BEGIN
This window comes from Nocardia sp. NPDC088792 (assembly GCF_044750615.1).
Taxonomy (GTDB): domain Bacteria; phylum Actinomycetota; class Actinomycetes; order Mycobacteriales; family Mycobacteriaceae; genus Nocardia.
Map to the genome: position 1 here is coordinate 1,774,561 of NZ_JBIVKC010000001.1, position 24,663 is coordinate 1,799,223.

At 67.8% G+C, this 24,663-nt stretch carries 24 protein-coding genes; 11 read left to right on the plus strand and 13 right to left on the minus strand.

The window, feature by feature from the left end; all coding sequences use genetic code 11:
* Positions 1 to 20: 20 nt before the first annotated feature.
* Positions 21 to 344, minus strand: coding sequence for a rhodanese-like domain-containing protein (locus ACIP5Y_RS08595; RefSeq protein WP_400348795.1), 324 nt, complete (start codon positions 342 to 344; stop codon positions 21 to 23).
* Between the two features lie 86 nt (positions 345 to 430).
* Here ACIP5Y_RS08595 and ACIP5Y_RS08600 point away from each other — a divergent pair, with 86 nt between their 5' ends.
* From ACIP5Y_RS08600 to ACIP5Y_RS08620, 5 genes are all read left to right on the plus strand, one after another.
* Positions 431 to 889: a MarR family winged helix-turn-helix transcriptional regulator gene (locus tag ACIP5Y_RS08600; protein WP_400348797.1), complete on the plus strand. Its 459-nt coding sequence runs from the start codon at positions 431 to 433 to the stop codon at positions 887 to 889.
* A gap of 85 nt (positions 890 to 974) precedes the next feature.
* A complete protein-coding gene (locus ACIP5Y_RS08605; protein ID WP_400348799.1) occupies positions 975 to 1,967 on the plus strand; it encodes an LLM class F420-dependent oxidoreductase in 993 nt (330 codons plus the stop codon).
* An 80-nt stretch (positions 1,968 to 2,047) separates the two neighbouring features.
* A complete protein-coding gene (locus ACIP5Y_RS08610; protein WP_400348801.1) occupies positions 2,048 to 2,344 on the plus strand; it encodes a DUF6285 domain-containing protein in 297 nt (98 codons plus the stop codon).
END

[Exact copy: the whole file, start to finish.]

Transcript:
This window comes from Nocardia sp. NPDC088792 (assembly GCF_044750615.1).
Taxonomy (GTDB): domain Bacteria; phylum Actinomycetota; class Actinomycetes; order Mycobacteriales; family Mycobacteriaceae; genus Nocardia.
Map to the genome: position 1 here is coordinate 1,774,561 of NZ_JBIVKC010000001.1, position 24,663 is coordinate 1,799,223.

At 67.8% G+C, this 24,663-nt stretch carries 24 protein-coding genes; 11 read left to right on the plus strand and 13 right to left on the minus strand.

The window, feature by feature from the left end; all coding sequences use genetic code 11:
* Positions 1 to 20: 20 nt before the first annotated feature.
* Positions 21 to 344, minus strand: coding sequence for a rhodanese-like domain-containing protein (locus ACIP5Y_RS08595; RefSeq protein WP_400348795.1), 324 nt, complete (start codon positions 342 to 344; stop codon positions 21 to 23).
* Between the two features lie 86 nt (positions 345 to 430).
* Here ACIP5Y_RS08595 and ACIP5Y_RS08600 point away from each other — a divergent pair, with 86 nt between their 5' ends.
* From ACIP5Y_RS08600 to ACIP5Y_RS08620, 5 genes are all read left to right on the plus strand, one after another.
* Positions 431 to 889: a MarR family winged helix-turn-helix transcriptional regulator gene (locus tag ACIP5Y_RS08600; protein WP_400348797.1), complete on the plus strand. Its 459-nt coding sequence runs from the start codon at positions 431 to 433 to the stop codon at positions 887 to 889.
* A gap of 85 nt (positions 890 to 974) precedes the next feature.
* A complete protein-coding gene (locus ACIP5Y_RS08605; protein ID WP_400348799.1) occupies positions 975 to 1,967 on the plus strand; it encodes an LLM class F420-dependent oxidoreductase in 993 nt (330 codons plus the stop codon).
* An 80-nt stretch (positions 1,968 to 2,047) separates the two neighbouring features.
* A complete protein-coding gene (locus ACIP5Y_RS08610; protein WP_400348801.1) occupies positions 2,048 to 2,344 on the plus strand; it encodes a DUF6285 domain-containing protein in 297 nt (98 codons plus the stop codon).